REMEMBERANCES OF MIKE FROM INDUSTRY FRIENDS:
He was a thoroughly decent man and was always very kind to me with his time and insights.
Joel. (Altus – Foss Maritime)
•My condolences to his family and those who knew Mike well. I have fond memories of him and his willingness to pass along his knowledge.
•My thoughts and prayers to the family and friends of an influential and visionary man.
•Thanks for the notice regarding Mike’s passing. A very unfortunate loss of kind and gentle man who developed a great company around honest and fair dealing.
Steve T. Scalzo
Chief Operating Officer
Foss Marine Holdings, Inc.
• I would suggest anything that combined Star trek and Jaguars.- Mike would be the only person who could eloquently summarize or write a 5 page theory on either winches or which year-model Jag Spock would have driven..God would I love to hear that. Also, nearly every winch’s writing sounded like a car review from road and track. I remember the liberal use of this that or, the other, thing mounted on the "stalk".
No one could match Mike's technical sales writing on winches, and never will. He loved machines and could make a winch – quite a mundane simple device- come alive like a painting or work of art so that you could see it and imagine yourself using it. He was revered by anyone who knew anything about deck machinery- and the "faithful" including anybody who was anybody – from boats being built " on a pile of oyster shells " in the Gulf or being specified in Washington DC would visit him with honest respect. And he gave the same to them. Before during and after the "discussion" on the RIGHT way, the Markey way, to do it..
A remarkable man- he gave me the engineering tools to succeed and the support to try, explore and find new things. He was critical sometimes in adhering to and preaching the " Markey Stone Tablets" – in fact I used to joke that the more Mike poo-pooed an idea the more we were probably on to something. I recall once bringing in a proximity sensor – to which he said in a somewhat mocking tone "what in the world would we ever use that thing for?" But he let us go with it. Or, having Ron spend maybe 2 months proving we could use overhung pinions.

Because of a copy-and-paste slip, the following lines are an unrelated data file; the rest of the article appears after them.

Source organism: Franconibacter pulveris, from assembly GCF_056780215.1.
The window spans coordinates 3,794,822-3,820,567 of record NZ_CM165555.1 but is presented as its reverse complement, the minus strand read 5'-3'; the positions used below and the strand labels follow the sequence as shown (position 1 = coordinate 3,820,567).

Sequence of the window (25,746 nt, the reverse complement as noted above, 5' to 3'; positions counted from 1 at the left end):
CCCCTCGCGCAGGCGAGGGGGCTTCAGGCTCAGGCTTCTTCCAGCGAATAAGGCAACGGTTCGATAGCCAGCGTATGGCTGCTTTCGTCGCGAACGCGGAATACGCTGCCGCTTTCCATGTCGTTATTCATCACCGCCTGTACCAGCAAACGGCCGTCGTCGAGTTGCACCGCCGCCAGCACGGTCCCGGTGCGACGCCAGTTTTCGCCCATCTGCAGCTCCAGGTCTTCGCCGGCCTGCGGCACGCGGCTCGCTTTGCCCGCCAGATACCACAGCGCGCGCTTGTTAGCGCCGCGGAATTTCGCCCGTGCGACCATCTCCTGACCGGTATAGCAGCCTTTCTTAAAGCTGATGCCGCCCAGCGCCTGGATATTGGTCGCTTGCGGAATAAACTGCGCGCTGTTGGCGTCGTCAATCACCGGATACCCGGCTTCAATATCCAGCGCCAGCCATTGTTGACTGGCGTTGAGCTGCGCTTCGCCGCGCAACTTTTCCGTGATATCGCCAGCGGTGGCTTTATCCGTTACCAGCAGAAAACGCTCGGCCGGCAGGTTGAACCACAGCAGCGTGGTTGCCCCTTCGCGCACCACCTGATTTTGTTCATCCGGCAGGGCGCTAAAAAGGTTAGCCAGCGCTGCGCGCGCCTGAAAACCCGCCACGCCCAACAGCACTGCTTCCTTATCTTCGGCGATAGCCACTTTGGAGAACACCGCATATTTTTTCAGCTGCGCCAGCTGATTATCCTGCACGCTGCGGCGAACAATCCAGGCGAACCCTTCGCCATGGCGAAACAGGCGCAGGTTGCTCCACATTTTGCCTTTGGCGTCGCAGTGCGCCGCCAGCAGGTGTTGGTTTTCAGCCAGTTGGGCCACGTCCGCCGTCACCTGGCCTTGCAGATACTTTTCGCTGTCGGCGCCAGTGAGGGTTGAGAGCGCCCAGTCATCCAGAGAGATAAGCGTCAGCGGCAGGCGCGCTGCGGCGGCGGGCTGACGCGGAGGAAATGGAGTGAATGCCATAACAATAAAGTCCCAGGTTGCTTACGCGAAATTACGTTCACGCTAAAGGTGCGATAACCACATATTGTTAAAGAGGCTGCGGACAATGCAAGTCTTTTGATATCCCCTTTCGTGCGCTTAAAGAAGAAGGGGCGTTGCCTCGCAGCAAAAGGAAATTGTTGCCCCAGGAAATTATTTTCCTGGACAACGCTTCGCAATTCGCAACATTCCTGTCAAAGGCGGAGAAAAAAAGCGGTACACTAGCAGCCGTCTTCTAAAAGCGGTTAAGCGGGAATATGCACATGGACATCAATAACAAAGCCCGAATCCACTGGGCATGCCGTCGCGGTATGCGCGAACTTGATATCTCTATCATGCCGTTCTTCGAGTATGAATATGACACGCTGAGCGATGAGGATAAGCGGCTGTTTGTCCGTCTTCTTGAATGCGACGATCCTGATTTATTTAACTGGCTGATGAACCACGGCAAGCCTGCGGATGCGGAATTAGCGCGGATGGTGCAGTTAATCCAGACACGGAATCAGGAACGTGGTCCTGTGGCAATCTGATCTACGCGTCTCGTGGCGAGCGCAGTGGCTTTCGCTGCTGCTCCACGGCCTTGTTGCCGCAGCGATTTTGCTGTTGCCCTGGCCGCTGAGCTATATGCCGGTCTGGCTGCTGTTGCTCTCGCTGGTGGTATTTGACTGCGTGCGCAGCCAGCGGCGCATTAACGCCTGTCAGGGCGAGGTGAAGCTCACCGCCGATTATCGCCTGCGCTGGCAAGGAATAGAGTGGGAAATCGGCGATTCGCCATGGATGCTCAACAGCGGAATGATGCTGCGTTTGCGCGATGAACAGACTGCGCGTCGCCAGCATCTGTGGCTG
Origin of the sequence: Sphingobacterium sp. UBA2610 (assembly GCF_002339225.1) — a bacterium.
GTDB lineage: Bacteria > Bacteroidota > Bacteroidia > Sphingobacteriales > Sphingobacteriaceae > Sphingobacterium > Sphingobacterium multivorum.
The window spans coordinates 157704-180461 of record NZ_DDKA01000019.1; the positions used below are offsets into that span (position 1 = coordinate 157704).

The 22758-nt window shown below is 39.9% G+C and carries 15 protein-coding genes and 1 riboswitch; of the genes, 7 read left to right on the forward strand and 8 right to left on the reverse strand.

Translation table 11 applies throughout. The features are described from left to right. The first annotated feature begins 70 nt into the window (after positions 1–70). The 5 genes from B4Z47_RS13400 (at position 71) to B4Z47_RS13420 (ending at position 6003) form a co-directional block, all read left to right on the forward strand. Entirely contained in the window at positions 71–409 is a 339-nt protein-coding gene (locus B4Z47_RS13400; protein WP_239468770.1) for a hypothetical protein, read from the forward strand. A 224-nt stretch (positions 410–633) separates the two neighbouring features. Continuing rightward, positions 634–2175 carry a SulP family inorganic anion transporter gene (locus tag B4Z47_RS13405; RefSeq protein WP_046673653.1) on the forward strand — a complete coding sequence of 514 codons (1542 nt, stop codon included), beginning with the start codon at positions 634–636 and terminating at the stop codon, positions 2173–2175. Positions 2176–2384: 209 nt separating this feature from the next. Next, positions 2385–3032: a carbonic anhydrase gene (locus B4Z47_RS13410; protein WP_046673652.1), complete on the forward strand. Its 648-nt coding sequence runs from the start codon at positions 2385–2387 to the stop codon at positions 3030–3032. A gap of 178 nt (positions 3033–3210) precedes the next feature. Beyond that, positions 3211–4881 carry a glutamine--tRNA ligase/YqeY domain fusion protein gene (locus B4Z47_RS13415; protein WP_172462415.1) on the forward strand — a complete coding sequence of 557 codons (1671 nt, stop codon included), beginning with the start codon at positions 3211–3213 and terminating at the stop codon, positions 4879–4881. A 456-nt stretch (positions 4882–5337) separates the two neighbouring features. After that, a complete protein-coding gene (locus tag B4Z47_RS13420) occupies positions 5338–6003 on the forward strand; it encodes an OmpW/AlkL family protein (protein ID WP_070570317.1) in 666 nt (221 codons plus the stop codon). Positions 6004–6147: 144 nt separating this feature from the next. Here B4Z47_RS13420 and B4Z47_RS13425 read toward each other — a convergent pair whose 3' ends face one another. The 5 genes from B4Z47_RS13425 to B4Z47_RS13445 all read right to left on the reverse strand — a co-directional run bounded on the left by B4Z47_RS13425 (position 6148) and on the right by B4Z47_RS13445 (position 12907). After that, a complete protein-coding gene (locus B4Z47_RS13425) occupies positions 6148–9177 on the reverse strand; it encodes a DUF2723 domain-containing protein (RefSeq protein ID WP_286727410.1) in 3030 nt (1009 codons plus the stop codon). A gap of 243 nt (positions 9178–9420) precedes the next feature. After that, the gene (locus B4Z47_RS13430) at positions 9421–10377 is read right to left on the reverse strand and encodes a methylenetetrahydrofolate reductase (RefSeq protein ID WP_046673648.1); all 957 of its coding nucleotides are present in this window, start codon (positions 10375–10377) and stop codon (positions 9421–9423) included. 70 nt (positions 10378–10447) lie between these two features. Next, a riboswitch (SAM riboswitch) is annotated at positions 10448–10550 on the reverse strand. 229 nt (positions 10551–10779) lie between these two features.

Those were the days my friends!!!!
BA Griffin Associates,Inc
•Let’s not forget when we built that 4-axis joystick for a Candies project and we asked Mike down to the shop floor to “test it”….. only to have it literally fall apart. From then on we’d always call on Mike to test anything we thought might not be deck-hand-proof.
Or the time when Barry and I labored over the COM-winch article for Sea Technology (ok… we were in Hawaii at a trade-show, so labored might be too strong a term…) only to have Mike read it and say “well guys, it certainly is mediocre”… which devastated us at the time, but which lead to a re-write and a better article. And a higher standard for all similar efforts.
As a young 19-year old entry-level drafter I can only give full-credit to Mike for years and years of on- the-job training and the education that allowed me to move up the ranks. Whenever I was tasked with a set of engineering calculations that had to be reviewed I’d walk up to his desk and he would always set aside whatever he was working on, and spend the next hour (or oftentimes more) going over my work step by step, chiding me for silly mistakes, complimenting me for good work, and generally making the learning process enjoyable.